The DMSF ratio is very simple to calculate.  The Deutschemark (DM) and Swiss Franc (SF) are each converted into US dollars, then the DM value in dollars is divided by the SF value in dollars, yielding the DMSF ratio.  If the DM increases in value relative to the SF, the ratio rises.  If the DM decreases in value relative to the SF, the ratio falls.  In this essay, we will perform a cursory and high-level walk through 30 years of data to attempt to determine if the DMSF ratio may be a valid leading indicator of imminent rallies in gold.  Although monthly closing data is used throughout this essay exclusively, the same relationships can be analyzed in much greater detail and superior precision using daily trading data.  The three decades of raw data appear in the first graph…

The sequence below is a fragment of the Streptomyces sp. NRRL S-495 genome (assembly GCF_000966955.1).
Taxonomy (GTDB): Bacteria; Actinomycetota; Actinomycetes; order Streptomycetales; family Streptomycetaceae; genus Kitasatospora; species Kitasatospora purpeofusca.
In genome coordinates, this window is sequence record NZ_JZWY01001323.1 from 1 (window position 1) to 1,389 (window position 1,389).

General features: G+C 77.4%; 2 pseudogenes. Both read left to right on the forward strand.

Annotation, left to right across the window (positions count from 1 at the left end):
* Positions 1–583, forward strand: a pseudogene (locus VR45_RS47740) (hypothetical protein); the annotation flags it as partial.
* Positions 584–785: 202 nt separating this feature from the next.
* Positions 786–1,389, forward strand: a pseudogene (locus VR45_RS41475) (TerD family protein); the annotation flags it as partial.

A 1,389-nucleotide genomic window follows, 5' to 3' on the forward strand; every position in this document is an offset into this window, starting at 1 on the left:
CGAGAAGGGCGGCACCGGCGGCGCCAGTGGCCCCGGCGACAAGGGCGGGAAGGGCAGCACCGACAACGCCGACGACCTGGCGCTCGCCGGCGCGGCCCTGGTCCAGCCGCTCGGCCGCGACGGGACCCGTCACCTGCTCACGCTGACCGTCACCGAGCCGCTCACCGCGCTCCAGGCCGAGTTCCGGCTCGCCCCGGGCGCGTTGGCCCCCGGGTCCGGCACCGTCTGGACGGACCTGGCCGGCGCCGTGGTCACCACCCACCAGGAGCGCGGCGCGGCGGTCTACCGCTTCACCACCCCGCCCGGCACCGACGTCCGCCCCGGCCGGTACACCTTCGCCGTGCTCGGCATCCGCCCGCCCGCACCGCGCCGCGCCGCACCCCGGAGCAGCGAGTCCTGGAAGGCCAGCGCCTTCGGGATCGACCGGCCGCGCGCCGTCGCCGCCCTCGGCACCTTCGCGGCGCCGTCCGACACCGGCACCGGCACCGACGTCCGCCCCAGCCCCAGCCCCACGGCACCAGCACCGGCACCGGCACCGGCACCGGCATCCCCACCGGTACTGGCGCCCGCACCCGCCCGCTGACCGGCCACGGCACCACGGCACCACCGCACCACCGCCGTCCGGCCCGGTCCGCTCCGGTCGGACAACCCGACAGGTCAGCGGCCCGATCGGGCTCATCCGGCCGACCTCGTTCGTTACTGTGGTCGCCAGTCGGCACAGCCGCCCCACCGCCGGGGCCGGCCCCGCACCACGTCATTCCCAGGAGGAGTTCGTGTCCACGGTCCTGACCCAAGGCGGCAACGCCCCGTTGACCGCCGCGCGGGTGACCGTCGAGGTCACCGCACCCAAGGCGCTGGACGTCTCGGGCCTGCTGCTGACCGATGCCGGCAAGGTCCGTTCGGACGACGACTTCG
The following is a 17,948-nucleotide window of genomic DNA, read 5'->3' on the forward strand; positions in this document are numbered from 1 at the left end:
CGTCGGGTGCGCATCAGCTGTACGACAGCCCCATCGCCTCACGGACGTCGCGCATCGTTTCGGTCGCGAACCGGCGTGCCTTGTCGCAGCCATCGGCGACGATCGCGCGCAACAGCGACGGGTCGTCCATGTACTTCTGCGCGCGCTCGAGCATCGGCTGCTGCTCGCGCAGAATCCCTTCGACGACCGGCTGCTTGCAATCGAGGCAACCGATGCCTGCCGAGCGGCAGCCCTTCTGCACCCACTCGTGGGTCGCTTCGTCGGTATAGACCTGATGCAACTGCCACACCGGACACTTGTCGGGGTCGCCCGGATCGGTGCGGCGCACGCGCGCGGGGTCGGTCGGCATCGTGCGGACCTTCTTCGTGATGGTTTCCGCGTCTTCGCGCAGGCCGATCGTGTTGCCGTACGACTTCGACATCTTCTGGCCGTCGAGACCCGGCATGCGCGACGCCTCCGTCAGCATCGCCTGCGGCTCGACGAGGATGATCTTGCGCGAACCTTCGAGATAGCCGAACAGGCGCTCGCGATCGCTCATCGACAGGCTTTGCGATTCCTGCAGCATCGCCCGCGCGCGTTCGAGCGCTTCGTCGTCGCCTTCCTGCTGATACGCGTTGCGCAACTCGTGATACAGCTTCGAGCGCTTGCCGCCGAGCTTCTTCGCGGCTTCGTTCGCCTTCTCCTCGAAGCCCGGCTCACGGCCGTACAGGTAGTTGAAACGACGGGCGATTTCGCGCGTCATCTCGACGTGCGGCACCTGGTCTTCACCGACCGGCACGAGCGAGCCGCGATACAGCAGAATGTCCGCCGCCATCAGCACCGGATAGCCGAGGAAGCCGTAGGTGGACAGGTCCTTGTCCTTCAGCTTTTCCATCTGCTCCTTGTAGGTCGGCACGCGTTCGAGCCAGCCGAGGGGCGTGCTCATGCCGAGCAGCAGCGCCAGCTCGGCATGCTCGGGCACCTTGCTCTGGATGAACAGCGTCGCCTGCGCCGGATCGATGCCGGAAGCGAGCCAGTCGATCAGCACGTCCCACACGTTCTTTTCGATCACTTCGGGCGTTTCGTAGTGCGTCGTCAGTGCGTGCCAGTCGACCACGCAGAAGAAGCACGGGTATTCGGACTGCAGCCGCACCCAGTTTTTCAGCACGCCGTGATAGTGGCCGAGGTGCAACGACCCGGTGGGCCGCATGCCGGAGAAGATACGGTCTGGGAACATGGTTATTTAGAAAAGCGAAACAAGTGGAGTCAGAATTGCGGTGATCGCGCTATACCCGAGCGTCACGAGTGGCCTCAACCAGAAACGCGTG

Even from this eagle-eye view, the data is already interesting, appearing to support the hypothesis that the DMSF ratio moves up before the price of gold.  If the yellow gold line were shifted to the left and the vertical scales fine-tuned, it would fairly closely track the blue DMSF ratio line.  The above graph, however, is fairly busy and it is much easier to observe and analyze the data if it is split into smaller temporal slices.  Three further graphs below outline the first 15 years of this period, the second 15 years of this period, and finally zoom in on 1999 to today.  First, let’s look at the early data, the DMSF ratio and gold from 1971 to 1985…